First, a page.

• I think next time rather than cutting all of the pieces out, and then making the notches, I will run a dado on a wide 1/2" board, and then rip the pieces.  This should be faster, neater, and more accurate.  Gang cutting six pieces at once sped things up a bit, but there is a danger the cutouts won't all be exactly the same.
  • This is a perfect project to make with only tools from my Beginner's Tool Kit - I used a BU jack plane, a marking gauge, a Ryoba saw and a 3/8" chisel.  I also used a 5pt. rip saw for ripping, a dovetail saw for cutting notches, and a 1/4" chisel for one piece that has an especially narrow notch.  I think that these extra tools are optional, and evrything could be done without them.
This is the second puzzle I have made from Fairham's book.  If you would like to see the first, see this post.
Diagonal Chinese Crosses - my First Fairham puzzles.

Tuesday, June 10, 2014

Rehab #4 Slöjd Knife

OK, the title is a little bit accidentally misleading on purpose.  It gives you the impression that I've rehabbed four knives so far, but it really is just the one.  From yesterday's post, the #4 knife is the one I rehabbed today.
This knife was the only one that was a bit overly rusty.  I gave it an hour or two in citric acid yesterday to take care of the rust, and was pleased with the result.  There were only two little spots that were deformed a little bit from rust, and neither near the cutting edge.

The next problem was that the cutting edge was just about as dull as the back.  This will need some grinding.

I have been waiting for an excuse to re-mount my hand-cranked grinder to a place where it would be a bit more stable and where I could mount my tool rest.  I thought I would make my saw bench into a grinding platform when the need arises.

After excavating a huge hole in the middle, which didn't work (and had I thought the process through, I would have realized it), I settled on the below configuration.

Saw bench come grinding station.
The only problem with this configuration is that it requires the wheel to be spun backwards, and this magnificent grinding wheel doesn't like that as well.  I'll have to play with this a bit.  Too bad I don't have more space.

Moving on, I made do, and ground the knife to a rough shape.

It turned out rough, indeed.  But, going through the grits on my waterstones, I finally got a suitable edge.  It took a couple hours all together, but I suspect maintaining this edge should be easier now.

Here's a better view of the logo
Not quite as pretty as the one Jonas' dad did, but it should be functional.  Now, to put it to work!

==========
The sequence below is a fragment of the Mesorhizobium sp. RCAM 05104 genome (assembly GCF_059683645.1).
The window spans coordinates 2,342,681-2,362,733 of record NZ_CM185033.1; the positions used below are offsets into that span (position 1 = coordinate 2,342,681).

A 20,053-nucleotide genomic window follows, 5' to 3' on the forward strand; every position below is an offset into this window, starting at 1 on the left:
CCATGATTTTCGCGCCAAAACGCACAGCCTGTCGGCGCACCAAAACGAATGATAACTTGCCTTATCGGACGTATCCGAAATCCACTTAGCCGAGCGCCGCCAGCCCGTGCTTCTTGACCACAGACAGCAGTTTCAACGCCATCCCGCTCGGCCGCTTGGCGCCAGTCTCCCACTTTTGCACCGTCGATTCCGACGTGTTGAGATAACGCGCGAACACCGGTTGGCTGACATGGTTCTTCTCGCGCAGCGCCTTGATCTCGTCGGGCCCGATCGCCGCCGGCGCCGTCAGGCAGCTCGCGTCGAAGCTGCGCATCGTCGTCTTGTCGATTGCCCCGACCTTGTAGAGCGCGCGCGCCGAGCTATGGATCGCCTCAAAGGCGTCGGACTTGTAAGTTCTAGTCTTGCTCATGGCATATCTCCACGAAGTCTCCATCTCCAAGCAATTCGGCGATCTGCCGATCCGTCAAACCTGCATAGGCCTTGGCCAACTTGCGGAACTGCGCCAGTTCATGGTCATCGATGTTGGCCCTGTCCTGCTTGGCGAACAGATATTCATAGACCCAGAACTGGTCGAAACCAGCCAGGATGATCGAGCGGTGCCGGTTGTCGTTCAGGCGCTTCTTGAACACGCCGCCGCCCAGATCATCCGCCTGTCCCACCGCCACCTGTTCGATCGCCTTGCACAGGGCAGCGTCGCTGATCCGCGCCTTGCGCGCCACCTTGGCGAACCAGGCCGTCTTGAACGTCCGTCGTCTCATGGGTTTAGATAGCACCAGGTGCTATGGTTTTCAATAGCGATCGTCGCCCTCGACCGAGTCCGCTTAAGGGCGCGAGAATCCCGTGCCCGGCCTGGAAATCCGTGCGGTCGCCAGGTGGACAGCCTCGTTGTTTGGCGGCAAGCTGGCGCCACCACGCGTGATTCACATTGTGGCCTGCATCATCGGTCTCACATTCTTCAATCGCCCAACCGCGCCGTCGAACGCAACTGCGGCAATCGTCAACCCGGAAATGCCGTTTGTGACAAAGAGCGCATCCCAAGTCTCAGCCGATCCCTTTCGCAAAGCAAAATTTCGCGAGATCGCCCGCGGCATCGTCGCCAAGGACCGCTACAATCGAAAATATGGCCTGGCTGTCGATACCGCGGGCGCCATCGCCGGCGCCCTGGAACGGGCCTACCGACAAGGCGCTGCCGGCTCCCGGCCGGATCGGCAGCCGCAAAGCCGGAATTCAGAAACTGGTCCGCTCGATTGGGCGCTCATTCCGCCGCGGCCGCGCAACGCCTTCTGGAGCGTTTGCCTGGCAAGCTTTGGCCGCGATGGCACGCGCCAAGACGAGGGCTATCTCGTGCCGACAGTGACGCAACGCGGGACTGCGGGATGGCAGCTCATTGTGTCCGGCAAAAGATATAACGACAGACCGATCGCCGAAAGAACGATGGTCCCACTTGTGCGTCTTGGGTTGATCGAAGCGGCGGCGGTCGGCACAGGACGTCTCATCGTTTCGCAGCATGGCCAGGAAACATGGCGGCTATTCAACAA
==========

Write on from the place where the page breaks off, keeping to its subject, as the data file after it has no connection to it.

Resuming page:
Monday, June 9, 2014

Goodies from Denmark

I was pleasantly surprised today with a package from Denmark.  Jonas (the author of Mulesaw) sent me a box that included a big chunk of canvas and a bunch of slöjd knives.

First, the canvas:
That's a good chunk of canvas.
This sheet should be enough for four or five Roorkee chairs.  Jonas said he got it as surplus naval stores from some ship he worked on.  Probably the Black Pearl.  Maybe the Flying Dutchman.

The canvas is heavy, about the same weight as the tent we used to camp in when I was a kid.

Speaking of camping, if that tent was ever rolled up and put away when it was wet, it would smell to high heaven if it wasn't unrolled and dried out within a day or so.

Unfortunately, this canvas smelled just like that.

I unrolled it outside, hoping that it would air out.  After about five minutes, the smell had permeated the open windows and almost gassed us out of the house.  I suspect the package was exposed to some moisture during transit, as Jonas said it didn't smell when he sent it.

I really hope that the commercial washer at work will take care of it, as the material itself looks superb.

More on this later.  Thanks, Jonas!

I once mentioned to Jonas that I was considering getting a slöjd knife from Amazon.  He forbade me, as he said his dad has dozens of these knives laying around.

Here are the knives that were in the box:
I couldn't wait to check these out.
From what I could tell, there were three Morakniv #2's and two #1's.  All vintage, and all badass.

None of them had the modern company logo on them, but they all are different vintages of the same knife.  I'll post some closeups of the logos at the end of this post.  Perhaps some Swedish galoot like Bengt would have some info on the dates these knives were made!

The first one I pulled out was the one that was wrapped in cardboard.  I was surprised as I did not expect any of these knives to be sharp.  This one was sharp enough to shave with.
This thing is sharp!
Jonas said his dad runs them through a couple grits on an electric grinder, followed by a buffing wheel to give them a mirror polish.  I am guessing the eye-balled grinding angles are just what they should be.  Jonas' dad, after all, is a retired slöjd teacher.

A couple of the others were also sharp, and a couple of them were in "as found" condition.  I look forward to rehabbing them.  In fact, I already have the one rusty one derustifying in citric acid.
I originally wanted to use the champaigne glass in the back for this treatment, but the procedure was vetoed by SWMBO.
I already have ideas on where all of these knives will be used, and would like to publicly thank Jonas and his dad for their kindness sharing some old tools (and canvas).